Patkuli viewing platfom Tallinn

The Kohtuotsa Viewpoint shows a little more of Tallinn’s modern area including the cruise port and the sea. These two areas were worth the climb for the best views and photo ops of Old Town Tallinn. The narrow streets made for a lovely stroll in either direction.

Kohtuotsa Viewpoint

9. Walk the town

The best way to explore Old Town Tallinn is to walk the historic, cobblestone streets and admire the beautiful and colorful buildings. We followed this self-guided walking tour route provided by Rick Steves and it hit a lot of the major attractions. It took us a few hours because we stopped at many places longer than we planned. Then, there was an ice cream break and a lot of stops for photos.

The tour starts from Fat Margaret Tower, goes through the lower town to upper town and eventually ends at Viru Gate. I would have loved to just get lost on these streets if I had more time.

Tallinn Old Town

10. Tour the Bastion Tunnels

Our favorite tour in Tallinn had to be going into the hidden tunnels or Bastion Passages underneath the old town. Our tour started in the cellar of the “Kiek in de Kök” round tower by the Danish King’s Garden. While that name got a good laugh from us, it actually means something like “view in the kitchen” in German. This former defense tower’s positions gave the guards a peek into the kitchens of the houses below.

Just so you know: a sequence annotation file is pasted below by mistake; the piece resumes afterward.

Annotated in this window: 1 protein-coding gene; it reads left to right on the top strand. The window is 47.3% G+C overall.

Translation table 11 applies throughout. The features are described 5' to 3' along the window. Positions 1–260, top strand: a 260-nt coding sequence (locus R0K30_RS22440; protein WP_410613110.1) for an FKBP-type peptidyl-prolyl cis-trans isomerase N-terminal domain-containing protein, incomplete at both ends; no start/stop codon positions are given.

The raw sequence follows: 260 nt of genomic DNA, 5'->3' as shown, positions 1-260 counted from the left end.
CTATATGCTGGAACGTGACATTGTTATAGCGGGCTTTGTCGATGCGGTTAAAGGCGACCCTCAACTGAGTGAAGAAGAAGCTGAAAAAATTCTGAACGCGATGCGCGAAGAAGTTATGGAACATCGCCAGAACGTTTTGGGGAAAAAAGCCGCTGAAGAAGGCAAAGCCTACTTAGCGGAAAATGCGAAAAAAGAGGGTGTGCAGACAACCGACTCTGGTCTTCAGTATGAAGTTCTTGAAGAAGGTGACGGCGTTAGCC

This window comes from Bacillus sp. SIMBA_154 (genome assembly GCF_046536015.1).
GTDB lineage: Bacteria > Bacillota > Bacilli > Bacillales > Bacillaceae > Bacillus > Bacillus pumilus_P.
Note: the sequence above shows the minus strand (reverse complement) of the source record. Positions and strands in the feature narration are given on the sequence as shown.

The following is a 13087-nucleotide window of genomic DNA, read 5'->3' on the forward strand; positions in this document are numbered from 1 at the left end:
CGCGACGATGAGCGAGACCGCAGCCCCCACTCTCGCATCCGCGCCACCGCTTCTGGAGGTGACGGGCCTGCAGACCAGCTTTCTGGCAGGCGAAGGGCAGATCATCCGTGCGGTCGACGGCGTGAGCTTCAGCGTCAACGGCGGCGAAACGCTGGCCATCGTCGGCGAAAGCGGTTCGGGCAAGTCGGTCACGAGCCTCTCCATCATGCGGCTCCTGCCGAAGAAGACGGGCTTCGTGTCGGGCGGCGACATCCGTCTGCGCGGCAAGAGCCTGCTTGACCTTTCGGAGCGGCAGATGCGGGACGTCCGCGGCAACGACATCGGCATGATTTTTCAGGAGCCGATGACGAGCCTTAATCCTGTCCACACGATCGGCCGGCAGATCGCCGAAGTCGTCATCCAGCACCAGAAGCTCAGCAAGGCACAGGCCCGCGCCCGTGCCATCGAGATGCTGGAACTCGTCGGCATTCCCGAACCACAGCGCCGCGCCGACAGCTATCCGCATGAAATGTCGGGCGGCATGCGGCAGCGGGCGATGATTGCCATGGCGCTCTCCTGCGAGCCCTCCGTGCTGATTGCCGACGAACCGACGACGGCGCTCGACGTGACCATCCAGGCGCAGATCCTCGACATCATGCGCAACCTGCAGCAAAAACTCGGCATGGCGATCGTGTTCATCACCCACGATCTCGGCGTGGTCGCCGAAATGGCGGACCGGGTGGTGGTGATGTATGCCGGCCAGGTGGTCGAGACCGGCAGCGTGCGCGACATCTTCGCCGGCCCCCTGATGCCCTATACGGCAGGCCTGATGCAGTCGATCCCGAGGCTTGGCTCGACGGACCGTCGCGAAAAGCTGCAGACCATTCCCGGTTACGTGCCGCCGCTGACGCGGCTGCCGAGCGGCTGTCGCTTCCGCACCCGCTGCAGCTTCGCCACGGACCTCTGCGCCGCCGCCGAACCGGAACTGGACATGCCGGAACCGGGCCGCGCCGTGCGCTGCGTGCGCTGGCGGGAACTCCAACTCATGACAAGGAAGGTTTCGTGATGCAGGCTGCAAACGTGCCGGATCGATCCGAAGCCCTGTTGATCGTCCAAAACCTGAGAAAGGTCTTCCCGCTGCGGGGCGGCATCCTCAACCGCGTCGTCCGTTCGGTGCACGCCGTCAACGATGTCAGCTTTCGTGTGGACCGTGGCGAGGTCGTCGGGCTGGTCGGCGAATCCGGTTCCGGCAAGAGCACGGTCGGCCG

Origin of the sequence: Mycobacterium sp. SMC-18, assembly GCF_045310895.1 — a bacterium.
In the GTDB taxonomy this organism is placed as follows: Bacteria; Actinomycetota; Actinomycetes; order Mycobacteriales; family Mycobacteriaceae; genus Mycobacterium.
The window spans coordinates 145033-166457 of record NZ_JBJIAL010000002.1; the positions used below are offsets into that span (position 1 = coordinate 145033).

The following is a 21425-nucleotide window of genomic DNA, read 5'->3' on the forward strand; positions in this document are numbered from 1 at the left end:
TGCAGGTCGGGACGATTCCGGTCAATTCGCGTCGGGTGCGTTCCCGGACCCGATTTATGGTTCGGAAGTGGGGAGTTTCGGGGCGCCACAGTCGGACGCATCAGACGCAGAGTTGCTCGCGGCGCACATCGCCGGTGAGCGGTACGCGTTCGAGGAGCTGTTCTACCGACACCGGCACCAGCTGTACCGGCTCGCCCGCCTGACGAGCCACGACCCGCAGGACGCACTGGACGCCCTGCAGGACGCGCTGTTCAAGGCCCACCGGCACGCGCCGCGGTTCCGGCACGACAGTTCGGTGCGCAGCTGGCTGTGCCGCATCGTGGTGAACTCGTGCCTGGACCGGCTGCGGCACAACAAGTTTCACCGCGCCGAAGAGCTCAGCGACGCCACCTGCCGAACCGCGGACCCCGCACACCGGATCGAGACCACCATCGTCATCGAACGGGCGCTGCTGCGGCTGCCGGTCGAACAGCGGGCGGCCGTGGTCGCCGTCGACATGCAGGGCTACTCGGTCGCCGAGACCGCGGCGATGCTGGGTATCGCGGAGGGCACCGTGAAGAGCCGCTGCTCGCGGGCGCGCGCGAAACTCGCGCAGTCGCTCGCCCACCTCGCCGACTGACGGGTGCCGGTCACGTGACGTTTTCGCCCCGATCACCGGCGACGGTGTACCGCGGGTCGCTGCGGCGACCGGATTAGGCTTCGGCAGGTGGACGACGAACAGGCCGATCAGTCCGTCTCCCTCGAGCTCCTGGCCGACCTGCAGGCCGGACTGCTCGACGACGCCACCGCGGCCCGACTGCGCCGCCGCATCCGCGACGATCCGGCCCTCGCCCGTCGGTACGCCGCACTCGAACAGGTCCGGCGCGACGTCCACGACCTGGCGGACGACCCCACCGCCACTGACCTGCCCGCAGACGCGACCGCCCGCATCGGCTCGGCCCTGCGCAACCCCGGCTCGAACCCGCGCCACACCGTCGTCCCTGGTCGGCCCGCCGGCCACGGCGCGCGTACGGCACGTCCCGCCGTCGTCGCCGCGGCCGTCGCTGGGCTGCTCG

Guided tours of the tunnels were available but must be reserved. We went to the tower and just signed up for the next available one. There was only our family and three US military guys. We watched a short introduction video of Tallinn’s history and these tunnels.

The Swedish, who ruled Estonia then, originally built these tunnels in the 17th and 18th centuries to move ammunition, supplies and troops in case the Russians attacked. It was abandoned for many years until this became a tourist attraction. The tour went from current time and back into the past showcasing the many uses of the tunnels over the years. The tunnels were used as a bomb shelter during World War II, a haven for the punk rockers defying the Soviet Union laws in the 80s and the homeless when Estonia’s economy wasn’t doing too well after its independence.

Tallinn Bastion Tunnels

It was a very interesting walk back in time and history. The tour ended at the Carved Stone Museum with over 200 pieces of stone work from the 15th century that were used mainly for decorative purposes around houses and buildings. They were fascinating. There are still many tunnels that haven’t been uncovered so who knows what lies underneath Tallinn.

11. Relax at Parks